Register for an account


Enter your name and email address below.

Your email address is used to log in and will not be shared or sold. Read our privacy policy.


Website access code

Enter your access code into the form field below.

If you are a Zinio, Nook, Kindle, Apple, or Google Play subscriber, you can enter your website access code to gain subscriber access. Your website access code is located in the upper right corner of the Table of Contents page of your digital edition.


Maybe a Little Needling is Good for the Heart

By Kathy A SvitilSeptember 1, 2001 5:00 AM


Sign up for our email newsletter for the latest science news

In another step toward establishing the scientific basis of acupuncture, John Longhurst has determined that strategic poking may fight heart disease by lowering blood pressure. Longhurst, a cardiologist at the University of California at Irvine, and his colleagues inserted acupuncture needles into cats near the median nerve, a traditional acupuncture point. That "acupoint" connects to a part of the brain called the rostral ventrolateral medulla, which influences the function of the heart and blood vessels. When the researchers zapped the needles with tiny pulses of electricity, the brain released chemicals that included endorphins and enkephalins. These natural painkillers seem to inhibit activity in that brain region, leading to a reduction in blood pressure that had been artificially elevated with drugs.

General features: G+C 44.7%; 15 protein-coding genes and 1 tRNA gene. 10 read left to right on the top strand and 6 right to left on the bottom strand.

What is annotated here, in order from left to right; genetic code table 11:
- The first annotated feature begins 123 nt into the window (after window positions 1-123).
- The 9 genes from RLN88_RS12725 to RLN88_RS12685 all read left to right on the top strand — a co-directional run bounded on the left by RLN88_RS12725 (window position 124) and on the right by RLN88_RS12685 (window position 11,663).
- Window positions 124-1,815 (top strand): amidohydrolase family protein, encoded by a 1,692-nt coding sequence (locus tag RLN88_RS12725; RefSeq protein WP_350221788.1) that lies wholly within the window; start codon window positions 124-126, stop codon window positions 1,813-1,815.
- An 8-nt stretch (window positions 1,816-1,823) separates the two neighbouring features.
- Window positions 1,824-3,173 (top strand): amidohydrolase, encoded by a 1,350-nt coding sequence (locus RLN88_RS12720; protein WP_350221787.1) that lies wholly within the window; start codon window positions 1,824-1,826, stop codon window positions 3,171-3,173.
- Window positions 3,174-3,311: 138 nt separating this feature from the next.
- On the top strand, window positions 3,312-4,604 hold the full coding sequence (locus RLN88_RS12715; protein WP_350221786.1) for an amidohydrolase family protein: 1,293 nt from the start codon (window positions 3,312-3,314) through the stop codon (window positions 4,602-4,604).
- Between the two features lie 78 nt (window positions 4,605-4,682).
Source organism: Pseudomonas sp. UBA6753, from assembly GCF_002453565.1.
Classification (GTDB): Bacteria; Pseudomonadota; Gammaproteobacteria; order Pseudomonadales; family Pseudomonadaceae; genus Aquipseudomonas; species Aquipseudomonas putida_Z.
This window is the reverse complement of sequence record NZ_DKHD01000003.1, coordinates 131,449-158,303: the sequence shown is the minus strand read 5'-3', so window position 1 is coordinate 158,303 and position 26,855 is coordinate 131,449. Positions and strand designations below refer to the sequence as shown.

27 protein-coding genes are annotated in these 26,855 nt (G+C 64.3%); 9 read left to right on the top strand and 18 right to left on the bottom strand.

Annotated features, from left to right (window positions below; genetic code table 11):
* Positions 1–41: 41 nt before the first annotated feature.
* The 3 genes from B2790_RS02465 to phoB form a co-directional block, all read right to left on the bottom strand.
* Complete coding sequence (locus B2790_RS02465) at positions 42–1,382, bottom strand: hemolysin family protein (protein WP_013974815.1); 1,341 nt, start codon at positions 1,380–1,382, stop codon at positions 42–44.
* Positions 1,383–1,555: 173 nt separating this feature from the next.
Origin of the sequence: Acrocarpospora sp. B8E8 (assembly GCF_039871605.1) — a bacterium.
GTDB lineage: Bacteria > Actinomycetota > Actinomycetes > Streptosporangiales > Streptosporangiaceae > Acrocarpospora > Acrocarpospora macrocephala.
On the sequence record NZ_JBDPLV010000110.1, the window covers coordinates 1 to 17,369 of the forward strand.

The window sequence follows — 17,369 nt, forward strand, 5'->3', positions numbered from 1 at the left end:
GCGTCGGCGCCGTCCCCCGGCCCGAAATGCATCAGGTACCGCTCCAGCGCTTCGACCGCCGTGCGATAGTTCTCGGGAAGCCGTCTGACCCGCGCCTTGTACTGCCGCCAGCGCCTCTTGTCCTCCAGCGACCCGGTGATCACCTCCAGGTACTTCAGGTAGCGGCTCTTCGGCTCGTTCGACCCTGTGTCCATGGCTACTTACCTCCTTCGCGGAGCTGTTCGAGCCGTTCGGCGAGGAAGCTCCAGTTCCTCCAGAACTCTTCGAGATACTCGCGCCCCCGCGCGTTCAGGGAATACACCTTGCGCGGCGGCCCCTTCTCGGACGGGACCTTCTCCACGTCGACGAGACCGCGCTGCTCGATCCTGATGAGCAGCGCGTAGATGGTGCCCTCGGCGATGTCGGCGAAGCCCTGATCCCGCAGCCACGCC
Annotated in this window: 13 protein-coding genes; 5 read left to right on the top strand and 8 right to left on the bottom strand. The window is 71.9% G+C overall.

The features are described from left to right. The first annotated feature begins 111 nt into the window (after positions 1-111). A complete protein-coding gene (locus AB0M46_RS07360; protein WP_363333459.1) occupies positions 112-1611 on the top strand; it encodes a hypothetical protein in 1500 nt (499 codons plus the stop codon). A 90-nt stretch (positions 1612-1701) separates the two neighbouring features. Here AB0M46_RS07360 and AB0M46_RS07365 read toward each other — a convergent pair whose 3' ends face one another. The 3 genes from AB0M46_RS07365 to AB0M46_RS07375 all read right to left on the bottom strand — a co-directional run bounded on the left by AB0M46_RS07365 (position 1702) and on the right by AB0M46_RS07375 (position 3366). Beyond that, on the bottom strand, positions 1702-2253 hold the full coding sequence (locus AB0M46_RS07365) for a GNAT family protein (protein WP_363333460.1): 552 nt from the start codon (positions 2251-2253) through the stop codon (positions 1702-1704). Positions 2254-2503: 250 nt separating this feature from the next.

Acupuncture hasn't gained wide acceptance here for applications beyond treating pain. "But in China they use it for a bit of everything, including high blood pressure. If we can define the mechanisms that underlie acupuncture, there's a greater chance physicians here will use it," Longhurst says. His tests on patients with coronary artery disease and high blood pressure look promising.

    3 Free Articles Left

    Want it all? Get unlimited access when you subscribe.


    Already a subscriber? Register or Log In

    Want unlimited access?

    Subscribe today and save 50%


    Already a subscriber? Register or Log In